On Thu, Feb 8, 2018 at 9:09 AM, Steven Hirsch <snhir...@gmail.com> wrote:

> I have a body of code using JDBC to work with a PostgreSQL 9.6 database.
> All tables use 'SERIAL' or 'BIGSERIAL' types to generate ids.  All are
> working correctly in terms of using the next value as a default. However,
> reading back the most recently applied (currval) value is failing for one
> table, where it always returns '0'. Note that the table data shows the
> expected value when queried by SELECT!  It is only the currval() function
> that is wrong.  I am properly guarding for SQL exceptions and none are
> being thrown.
> The code being used in the failing case is not the slightest bit different
> from the working cases in terms of structure and transaction control - only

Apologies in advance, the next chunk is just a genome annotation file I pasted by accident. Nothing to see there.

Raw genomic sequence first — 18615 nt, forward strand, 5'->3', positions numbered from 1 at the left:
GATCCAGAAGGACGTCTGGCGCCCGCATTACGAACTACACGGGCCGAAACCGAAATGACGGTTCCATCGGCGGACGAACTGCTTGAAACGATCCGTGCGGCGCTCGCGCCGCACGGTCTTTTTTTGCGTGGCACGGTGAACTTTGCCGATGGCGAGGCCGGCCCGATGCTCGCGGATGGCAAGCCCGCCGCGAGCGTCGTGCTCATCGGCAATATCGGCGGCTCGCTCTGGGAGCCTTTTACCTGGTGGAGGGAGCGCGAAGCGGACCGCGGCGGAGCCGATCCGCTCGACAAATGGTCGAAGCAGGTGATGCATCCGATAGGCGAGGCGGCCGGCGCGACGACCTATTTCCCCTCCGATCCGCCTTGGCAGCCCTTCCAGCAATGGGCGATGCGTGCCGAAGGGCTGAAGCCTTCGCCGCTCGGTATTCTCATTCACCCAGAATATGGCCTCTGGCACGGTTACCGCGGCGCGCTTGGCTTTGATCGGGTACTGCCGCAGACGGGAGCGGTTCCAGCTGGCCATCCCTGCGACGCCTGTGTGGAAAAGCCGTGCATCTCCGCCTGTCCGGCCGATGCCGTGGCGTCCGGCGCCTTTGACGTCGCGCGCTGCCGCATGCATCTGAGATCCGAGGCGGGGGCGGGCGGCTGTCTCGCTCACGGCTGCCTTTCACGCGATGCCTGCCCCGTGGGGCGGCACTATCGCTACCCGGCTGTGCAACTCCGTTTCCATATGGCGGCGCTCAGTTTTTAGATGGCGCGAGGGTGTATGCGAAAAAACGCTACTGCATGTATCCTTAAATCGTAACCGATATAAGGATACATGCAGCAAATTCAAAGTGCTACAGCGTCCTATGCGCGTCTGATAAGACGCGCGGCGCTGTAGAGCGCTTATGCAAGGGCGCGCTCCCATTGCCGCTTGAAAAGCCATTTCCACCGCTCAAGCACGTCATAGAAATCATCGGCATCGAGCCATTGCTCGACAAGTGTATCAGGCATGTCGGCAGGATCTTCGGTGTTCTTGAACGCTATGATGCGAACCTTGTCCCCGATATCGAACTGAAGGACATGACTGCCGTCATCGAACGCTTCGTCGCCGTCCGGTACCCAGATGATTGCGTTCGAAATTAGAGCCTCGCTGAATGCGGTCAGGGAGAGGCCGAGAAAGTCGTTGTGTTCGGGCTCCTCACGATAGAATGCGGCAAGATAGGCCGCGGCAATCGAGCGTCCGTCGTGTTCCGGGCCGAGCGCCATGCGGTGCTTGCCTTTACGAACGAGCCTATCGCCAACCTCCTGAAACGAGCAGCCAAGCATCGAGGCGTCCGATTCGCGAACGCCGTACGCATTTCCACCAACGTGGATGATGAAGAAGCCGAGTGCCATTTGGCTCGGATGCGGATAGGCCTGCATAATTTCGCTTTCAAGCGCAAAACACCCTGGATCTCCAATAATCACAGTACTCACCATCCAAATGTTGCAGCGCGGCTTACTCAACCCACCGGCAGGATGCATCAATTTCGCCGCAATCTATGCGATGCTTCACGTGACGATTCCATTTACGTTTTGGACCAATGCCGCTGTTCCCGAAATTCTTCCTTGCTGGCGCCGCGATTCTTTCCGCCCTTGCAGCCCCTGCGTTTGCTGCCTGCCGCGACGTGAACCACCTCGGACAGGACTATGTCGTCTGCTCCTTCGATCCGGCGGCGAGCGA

> the SQL, column count, etc. is different (but correctly formed and in all
> other ways functional).
> I'm not sure where to start debugging this.  Can anyone give me even a
> working theory to explain how returning a bogus value is possible?  When I
> look at the sequences in pgAdmin, they are as expected in terms of
> ownership, etc.  And, again, the table IS getting the correct value.

Its seems that whatever name you are passing into currval must match an
existing sequence ​but it doesn't match the sequence name that is attached
to the table.col default expression in question.

search_path considerations might play a role if its not a simple copy-paste
type error...but its hard to blindly suggest potential reasons.

David J.

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